Career Key

Author: Career Key's President and CEO, Juliet Wehr Jones, GCDF, J.D.

Thursday, August 14, 2008

In considering self-employment, think of flames ... and artists.

Would-be business owners can decide whether to be discouraged or educated by crash and burn stories about other entrepreneurs. What do you do when you suffer a major business flameout – like when your name, a fashion business you've built over 24 years, and the ability to do something you love are all taken away from you – at least until your non-compete agreement expires in 2010? This morning I felt myself cringe as I read about the entrepreneur and fashion designer Sigrid Olsen's business demise. All I know about this situation is what I read in this NYT article “Forced Retirement,” but it seems like both a cautionary tale and an uplifting example of restructuring and optimism. I can't imagine how stressful it must be for her. But Ms. Olsen appears to be picking herself up and choosing new business directions.

In restructuring her career, Ms. Olsen serves as an example to would-be business owners and the self-employed. Be tough, optimistic, and keep going. Even experienced, talented artists like Ms. Olsen must make a living and how best to exercise your creativity than by being your own boss? In deciding whether or not to start a business and become self-employed, it's helpful to read others' stories and consider how they relate to the industry they are in.

Artists, like Ms. Olsen, are mostly (62%) self-employed. In fact, you'll find many artists, like my late grandfather Julian Wehr, who do not like others' limits on their creativity. Mr. Wehr was a sculptor and “father of the American moveable book,” a self-employed artist and paper engineer whose children's books were popular in the 1940s and highly collectible today. While his passion was sculpture, he designed these books as a way of supporting his family. A disdain for commercial art, and by extension working/designing for others, was embedded in his NYC alma mater Art Students League's education in the 1920s. And looking at the Department of Labor's numbers, this artistic view of one's employer is still alive and well.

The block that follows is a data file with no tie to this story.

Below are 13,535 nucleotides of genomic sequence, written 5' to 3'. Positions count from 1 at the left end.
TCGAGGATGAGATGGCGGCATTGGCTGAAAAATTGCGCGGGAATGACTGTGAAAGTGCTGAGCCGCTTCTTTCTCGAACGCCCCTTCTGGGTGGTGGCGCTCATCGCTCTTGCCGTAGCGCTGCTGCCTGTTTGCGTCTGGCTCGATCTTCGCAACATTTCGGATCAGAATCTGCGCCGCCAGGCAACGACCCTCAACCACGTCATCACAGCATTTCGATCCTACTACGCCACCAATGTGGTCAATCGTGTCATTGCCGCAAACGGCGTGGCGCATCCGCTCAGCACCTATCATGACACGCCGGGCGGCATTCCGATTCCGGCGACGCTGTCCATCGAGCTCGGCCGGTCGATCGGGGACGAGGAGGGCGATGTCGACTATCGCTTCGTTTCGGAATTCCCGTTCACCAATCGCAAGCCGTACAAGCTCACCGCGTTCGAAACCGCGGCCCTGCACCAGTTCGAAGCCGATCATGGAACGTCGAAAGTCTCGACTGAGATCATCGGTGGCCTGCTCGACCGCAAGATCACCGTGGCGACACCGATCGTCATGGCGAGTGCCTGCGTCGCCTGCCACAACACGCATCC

So if you're considering self-employment, include in your decision-making process the cautionary tales of others' experiences, like Ms. Olsen's, while researching the industry you may enter. With the right industry, you may find a home for yourself with like-minded people with a similar personality – and an ability to face adversity and continue their success. Artists are more resilient than you may think.

1 comment:

Brad Rose said...

Being an artist has never been more difficult, and with a burgeoning recession, your article is a boon. I too have been looking into finding ways to supplant an income with my art.

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